The clock tower was constructed on the northern extremity of the new Houses of Parliament that were built next to Westminster Hall. The commission for the clock itself demanded a high level of accuracy; the specifications drafted by Astronomer Royal George Airy required that "the first stroke of the hour bell should register the time, correct to within one second per day, and furthermore that it should telegraph its performance twice a day to Greenwich Observatory, where a record would be kept."

Many clock makers were skeptical that such accuracy could be achieved in a mechanical clock, but Edmund Beckett Denison, a lawyer and amateur horologist, rose to the challenge. He completed a pendulum clock design in 1851, and its assembly was begun by Edward John Dent, the owner of a prominent clock making company, and finished by his son Frederick Dent. It was completed in 1854, but construction on the tower lasted until 1859, providing Frederick Dent five years to test and perfect the clock.

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Denison also designed the hour bell. The prototype, cast in August 1856 by John Warner and Sons, cracked beyond repair during testing. Under owner George Mears, the Whitechapel Bell Foundry (the oldest foundry in Britain, which coincidentally had cast the original Liberty Bell that cracked and had to be recast upon its arrival in the American colonies), met with more success when it melted down and recast the hour bell. Completed in April 1858, the second and final version of the hour bell was the largest ever cast in the United Kingdom.

In fact, it was so colossal—over seven feet high and weighing more than 13 tons—that a team of 16 horses was needed to pull the wagon upon which it rested from the foundry to the Palace of Westminster. The transportation took on the character of a parade, with enthusiastic crowds lining the streets as the caravan made its way through London. It took several days in October 1858 to hoist the bell to the top of the tower.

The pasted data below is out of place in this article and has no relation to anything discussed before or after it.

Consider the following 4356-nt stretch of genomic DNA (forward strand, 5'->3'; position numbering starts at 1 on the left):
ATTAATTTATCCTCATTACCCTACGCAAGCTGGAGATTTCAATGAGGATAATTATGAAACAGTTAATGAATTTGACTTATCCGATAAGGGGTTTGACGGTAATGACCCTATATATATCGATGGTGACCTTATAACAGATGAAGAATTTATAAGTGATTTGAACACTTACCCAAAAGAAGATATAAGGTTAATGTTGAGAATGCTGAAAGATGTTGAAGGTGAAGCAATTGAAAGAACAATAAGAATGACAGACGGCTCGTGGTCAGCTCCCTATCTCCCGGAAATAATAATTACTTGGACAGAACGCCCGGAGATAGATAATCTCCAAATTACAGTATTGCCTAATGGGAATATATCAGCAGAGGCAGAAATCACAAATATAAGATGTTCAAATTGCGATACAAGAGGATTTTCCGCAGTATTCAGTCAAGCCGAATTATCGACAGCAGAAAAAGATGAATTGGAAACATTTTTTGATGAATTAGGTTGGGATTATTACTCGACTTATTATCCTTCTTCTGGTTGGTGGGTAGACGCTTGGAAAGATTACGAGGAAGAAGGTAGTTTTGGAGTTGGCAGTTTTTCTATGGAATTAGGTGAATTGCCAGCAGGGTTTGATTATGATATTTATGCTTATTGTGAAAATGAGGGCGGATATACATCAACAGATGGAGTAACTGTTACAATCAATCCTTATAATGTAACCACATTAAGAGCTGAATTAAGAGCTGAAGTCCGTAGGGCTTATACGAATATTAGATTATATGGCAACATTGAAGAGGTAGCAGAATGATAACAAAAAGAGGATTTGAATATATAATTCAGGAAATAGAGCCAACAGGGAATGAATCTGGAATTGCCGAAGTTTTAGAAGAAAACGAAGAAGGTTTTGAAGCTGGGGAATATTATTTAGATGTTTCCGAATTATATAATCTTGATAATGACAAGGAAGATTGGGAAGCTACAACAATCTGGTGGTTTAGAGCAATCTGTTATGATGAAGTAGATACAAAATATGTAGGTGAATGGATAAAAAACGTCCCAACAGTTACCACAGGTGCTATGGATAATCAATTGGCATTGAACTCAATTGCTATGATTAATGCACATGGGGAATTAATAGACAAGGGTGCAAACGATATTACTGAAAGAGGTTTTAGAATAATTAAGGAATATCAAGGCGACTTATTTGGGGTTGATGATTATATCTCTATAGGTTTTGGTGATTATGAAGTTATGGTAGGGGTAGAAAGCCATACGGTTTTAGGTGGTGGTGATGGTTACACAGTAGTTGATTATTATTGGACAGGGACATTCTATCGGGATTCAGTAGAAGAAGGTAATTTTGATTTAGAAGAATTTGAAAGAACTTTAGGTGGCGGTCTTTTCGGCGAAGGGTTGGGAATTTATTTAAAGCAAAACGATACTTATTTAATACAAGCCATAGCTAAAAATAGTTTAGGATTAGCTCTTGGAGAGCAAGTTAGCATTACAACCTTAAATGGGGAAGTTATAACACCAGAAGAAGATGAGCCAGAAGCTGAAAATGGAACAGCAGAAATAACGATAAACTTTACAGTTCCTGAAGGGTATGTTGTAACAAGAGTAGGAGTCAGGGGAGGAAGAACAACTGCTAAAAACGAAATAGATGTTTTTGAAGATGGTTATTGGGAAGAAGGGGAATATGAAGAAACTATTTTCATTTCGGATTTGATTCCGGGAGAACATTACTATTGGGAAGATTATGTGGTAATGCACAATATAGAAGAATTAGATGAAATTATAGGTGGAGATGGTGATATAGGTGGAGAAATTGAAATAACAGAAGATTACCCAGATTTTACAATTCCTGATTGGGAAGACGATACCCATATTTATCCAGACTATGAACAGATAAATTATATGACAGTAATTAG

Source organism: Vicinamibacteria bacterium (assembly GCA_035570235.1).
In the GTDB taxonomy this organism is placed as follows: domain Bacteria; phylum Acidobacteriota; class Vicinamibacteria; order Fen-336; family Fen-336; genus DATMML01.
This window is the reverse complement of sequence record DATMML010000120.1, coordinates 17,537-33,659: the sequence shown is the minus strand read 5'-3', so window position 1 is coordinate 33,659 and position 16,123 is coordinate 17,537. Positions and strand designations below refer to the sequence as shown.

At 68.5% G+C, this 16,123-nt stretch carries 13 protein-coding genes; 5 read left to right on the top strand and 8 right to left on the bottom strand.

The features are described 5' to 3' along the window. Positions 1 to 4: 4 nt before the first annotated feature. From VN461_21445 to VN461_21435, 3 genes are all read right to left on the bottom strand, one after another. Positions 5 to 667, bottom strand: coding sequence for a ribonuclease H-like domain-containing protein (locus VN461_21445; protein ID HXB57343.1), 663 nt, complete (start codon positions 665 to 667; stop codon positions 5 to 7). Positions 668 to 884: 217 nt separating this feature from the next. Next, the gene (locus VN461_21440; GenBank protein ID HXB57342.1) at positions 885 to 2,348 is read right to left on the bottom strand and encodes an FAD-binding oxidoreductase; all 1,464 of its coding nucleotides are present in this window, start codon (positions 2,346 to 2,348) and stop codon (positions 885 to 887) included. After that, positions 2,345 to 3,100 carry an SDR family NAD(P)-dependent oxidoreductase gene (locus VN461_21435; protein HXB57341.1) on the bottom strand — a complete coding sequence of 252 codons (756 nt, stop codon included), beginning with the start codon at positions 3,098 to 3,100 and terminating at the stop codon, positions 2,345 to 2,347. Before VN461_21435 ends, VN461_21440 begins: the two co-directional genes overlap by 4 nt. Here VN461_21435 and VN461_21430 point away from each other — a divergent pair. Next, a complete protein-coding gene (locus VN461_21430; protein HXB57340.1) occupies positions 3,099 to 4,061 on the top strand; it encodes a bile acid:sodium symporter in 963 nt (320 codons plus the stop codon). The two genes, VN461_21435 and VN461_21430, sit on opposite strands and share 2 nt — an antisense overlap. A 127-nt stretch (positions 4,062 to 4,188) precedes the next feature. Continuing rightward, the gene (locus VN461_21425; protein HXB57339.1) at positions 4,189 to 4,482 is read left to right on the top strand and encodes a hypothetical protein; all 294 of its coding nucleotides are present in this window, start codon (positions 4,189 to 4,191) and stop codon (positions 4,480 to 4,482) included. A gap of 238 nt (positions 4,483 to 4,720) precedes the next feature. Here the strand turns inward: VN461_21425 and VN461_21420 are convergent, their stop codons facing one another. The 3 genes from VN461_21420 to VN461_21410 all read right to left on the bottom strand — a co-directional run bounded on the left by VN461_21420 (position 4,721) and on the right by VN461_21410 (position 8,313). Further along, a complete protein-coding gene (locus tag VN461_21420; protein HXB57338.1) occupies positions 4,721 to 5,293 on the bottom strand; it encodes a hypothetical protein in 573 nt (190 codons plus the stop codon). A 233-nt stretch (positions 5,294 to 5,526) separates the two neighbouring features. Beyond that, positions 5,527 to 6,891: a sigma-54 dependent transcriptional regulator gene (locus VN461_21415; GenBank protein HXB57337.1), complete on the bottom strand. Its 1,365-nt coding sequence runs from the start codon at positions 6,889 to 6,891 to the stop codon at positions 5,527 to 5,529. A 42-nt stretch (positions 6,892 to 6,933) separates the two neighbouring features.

Following the installation of the hour bell and four smaller quarter chime bells, Big Ben rang out for the first time on May 31, 1859. Due to the fitting of an oversized hammer stipulated by Denison, the hour bell cracked the following September and did not come into regular service until its repair in 1862. The distinctive imperfect tone of the bell is the result of the crack, which was merely patched by a square piece of metal to bolster the bell's strength. A lighter hammer was also installed to prevent further damage.

Setting of the clock was initially coordinated with the Greenwich Observatory via telegraph, and throughout its existence, Big Ben has garnered a reputation for remaining extremely accurate—as a result, it was not deemed necessary to replace the telegraph line after it was destroyed by German bombs during World War II.

Living up to Airy's specifications, there have been very few instances of the clock's accuracy straying more than one second. The most notable example was in 1962, when a buildup of snow on the clock arms caused Big Ben to ring in the New Year 10 minutes past midnight. Surprisingly, the accuracy of the clock has been maintained by a relatively primitive method; pennies are used to adjust and balance the swing of the clock's pendulum.